Guest Blog by CJ Westrick: The Biggest Risk to Your Company

Most small businesses owners have a fear of a variety of governmental agencies. Often, this fear is warranted because most of you do not really know, positively, what is expected of you by those agencies. That leaves you with the fear of the government “catching” you for having done something wrong or just not having done something.

On the other side of that is the small business owner who does not worry about the government because they believe they are “just too small” to be noticed. This group of owners is often right. The government usually spends their time and money chasing after the larger employers where the fines and penalties involved make it worth the effort.

In the end, it is this mix of fear and lack of concern that creates the problem. You really cannot wait until your company is bigger to worry about the government because if they know about you, they will target you. And so many of you make it way too easy for them to catch you.

So, where is the risk? How and why are you coming to the attention of a governmental agency? Take a look around your office. See those people working for and with you? They are your biggest risk; they are the ones holding big signs that say “look at this company.”

Don’t say it, I’ve heard it too many times… “but these people have become my friends, my family, and they would never hurt me.”

Over the past two or three years, I have heard many small companies talk about hiring people as independent contractors or paying people under the table. Yes, it saved you from paying payroll taxes and higher workers’ compensation costs. It could also end up costing you much more than you saved.

If the person you hired as an independent contractor did not come to you as a business, then they aren’t a business. That contract you both signed will not convince a governmental agency that you really have a sub-contractor relationship rather than an employer-employee relationship. This type of false independent contractor relationship usually falls apart in the unemployment office.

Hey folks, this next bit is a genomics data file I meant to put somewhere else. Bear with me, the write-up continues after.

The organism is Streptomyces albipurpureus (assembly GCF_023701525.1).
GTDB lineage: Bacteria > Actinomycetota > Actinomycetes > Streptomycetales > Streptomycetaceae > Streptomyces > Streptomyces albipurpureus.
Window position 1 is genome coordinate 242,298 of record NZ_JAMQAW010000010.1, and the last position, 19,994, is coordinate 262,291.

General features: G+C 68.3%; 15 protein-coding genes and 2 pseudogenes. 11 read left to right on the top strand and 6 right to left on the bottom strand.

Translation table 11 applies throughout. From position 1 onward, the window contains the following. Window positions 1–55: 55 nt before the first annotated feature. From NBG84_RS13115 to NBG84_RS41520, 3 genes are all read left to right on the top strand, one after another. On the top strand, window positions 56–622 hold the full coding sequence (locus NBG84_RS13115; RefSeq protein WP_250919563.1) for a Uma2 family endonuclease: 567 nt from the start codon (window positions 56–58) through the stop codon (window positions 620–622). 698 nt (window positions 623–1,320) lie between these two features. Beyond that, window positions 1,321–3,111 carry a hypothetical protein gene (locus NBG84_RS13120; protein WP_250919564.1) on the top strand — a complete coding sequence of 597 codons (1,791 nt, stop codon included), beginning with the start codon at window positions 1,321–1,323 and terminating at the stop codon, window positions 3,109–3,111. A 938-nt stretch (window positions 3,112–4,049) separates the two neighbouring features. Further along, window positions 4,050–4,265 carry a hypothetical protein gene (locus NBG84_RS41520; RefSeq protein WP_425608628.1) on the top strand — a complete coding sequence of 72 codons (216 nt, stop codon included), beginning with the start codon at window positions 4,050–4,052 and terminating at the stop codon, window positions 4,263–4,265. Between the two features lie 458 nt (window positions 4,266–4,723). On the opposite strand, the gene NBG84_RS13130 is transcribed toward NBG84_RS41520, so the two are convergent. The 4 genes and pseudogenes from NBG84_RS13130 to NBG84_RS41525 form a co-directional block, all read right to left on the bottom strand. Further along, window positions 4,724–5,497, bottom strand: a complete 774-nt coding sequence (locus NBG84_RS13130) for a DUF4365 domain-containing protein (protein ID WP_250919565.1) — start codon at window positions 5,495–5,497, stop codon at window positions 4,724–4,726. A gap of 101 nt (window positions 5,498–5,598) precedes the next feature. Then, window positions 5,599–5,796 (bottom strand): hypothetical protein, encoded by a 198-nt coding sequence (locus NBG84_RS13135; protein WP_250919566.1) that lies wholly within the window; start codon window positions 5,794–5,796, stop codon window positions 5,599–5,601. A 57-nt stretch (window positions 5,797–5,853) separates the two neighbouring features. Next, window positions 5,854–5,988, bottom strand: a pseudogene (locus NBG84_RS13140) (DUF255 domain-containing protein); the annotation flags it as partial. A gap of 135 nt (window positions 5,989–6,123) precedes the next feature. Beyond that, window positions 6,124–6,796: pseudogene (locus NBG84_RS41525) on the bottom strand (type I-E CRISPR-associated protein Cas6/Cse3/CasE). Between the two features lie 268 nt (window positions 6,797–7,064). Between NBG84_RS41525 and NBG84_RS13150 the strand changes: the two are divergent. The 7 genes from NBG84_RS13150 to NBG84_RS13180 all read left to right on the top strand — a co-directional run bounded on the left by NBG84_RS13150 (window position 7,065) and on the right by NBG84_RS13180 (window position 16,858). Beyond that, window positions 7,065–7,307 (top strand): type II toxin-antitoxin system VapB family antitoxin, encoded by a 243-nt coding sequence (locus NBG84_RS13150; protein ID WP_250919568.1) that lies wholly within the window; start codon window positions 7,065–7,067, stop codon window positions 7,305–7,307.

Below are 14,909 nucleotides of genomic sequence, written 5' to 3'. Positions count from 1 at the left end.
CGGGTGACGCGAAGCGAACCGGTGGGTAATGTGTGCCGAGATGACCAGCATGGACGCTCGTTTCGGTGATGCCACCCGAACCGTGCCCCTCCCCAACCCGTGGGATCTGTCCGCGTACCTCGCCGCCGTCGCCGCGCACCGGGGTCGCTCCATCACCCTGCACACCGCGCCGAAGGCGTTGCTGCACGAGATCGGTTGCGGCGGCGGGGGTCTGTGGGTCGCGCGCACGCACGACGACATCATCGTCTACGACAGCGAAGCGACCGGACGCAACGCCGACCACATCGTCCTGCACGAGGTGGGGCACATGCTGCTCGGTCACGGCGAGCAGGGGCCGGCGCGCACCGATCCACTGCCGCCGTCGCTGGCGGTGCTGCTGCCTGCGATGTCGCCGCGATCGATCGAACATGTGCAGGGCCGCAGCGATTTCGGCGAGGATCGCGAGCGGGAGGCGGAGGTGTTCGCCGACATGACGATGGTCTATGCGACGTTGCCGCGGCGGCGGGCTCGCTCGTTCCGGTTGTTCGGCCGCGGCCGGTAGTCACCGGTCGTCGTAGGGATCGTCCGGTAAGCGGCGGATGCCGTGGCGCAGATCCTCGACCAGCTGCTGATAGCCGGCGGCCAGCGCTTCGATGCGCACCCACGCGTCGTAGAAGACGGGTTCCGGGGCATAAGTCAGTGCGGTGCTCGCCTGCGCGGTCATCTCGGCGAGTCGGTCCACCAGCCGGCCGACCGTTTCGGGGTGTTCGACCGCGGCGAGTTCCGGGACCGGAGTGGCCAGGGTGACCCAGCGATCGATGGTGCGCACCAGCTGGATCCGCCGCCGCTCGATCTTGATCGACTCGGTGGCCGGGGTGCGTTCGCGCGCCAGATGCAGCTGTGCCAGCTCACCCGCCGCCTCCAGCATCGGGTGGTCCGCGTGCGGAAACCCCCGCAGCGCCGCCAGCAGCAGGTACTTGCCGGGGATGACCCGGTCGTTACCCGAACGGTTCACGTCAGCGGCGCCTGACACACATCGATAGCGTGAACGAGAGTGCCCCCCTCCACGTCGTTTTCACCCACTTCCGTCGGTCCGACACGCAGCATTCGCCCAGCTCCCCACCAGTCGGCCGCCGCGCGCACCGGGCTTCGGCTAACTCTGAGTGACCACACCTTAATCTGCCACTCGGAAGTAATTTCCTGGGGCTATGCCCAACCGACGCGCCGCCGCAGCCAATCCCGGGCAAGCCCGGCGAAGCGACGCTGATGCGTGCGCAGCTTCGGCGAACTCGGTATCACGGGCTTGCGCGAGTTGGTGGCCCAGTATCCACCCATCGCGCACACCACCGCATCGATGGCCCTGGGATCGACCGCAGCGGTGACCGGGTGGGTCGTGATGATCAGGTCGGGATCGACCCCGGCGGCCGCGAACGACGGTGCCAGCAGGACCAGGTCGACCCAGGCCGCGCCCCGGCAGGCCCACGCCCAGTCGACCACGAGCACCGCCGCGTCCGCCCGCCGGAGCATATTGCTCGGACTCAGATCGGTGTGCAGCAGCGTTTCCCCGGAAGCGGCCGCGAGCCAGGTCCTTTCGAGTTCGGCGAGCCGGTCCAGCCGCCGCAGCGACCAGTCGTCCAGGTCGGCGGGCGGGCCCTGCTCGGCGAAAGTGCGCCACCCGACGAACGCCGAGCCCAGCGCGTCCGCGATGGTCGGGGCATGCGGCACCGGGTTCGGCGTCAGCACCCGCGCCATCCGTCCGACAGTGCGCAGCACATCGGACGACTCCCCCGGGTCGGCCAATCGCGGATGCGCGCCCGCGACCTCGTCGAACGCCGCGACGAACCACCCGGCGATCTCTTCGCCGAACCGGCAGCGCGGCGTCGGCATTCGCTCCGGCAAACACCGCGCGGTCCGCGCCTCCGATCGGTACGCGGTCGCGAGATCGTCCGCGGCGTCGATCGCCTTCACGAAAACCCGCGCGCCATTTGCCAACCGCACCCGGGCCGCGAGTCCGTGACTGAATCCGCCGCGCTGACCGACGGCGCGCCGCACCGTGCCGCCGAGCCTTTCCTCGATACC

Once you no longer need this person, they will do what they’ve always done when they are out of work… apply for unemployment. But wait a minute! EDD doesn’t have a record of this person as your employee, does it? Alarms sound and an audit of your payroll records for the last four years is ordered. You will be looking at fines, penalties, possible overtime back pay, and, later on, IRS knocking at your door for unpaid taxes.

So, is it safer to just pay people under the table? No. I am amazed at how many employers don’t even realize that the concept of “under the table” means there is no paper trail. That means you are not paying the person with a company check and you are not writing it off as a company expense. Where’s the risk?

Again, that person is following past habits. When the money stops coming in, they file unemployment. They list their “official” pay and then mention that they also received some cash from you. After all, the more money they say they were making, the higher the unemployment check. This is also how a cash bonus backfires on you (as opposed to a bonus that is properly run through payroll).

While you might consider coaching this person on what to and not to do or say, you have no real control over them once they stop working with you. You really can’t be sure of whether or not they will “tip” the government about your illegal methods. And, yes, these are illegal methods.

Most of the time, these “non-employees” are not trying to harm you intentionally. However, they often harm you by not understanding the legalities of the situation. Even if they understood the harm they might cause, when it comes down to saving you money or making more money themselves, who do you think will be first in their mind?

About the Blogger:
C.J. Westrick, SPHR, owns a human resource consulting firm, HR Jungle (, which specializes in working with businesses that do not need full-time HR assistance but want a high level of experience and knowledge.


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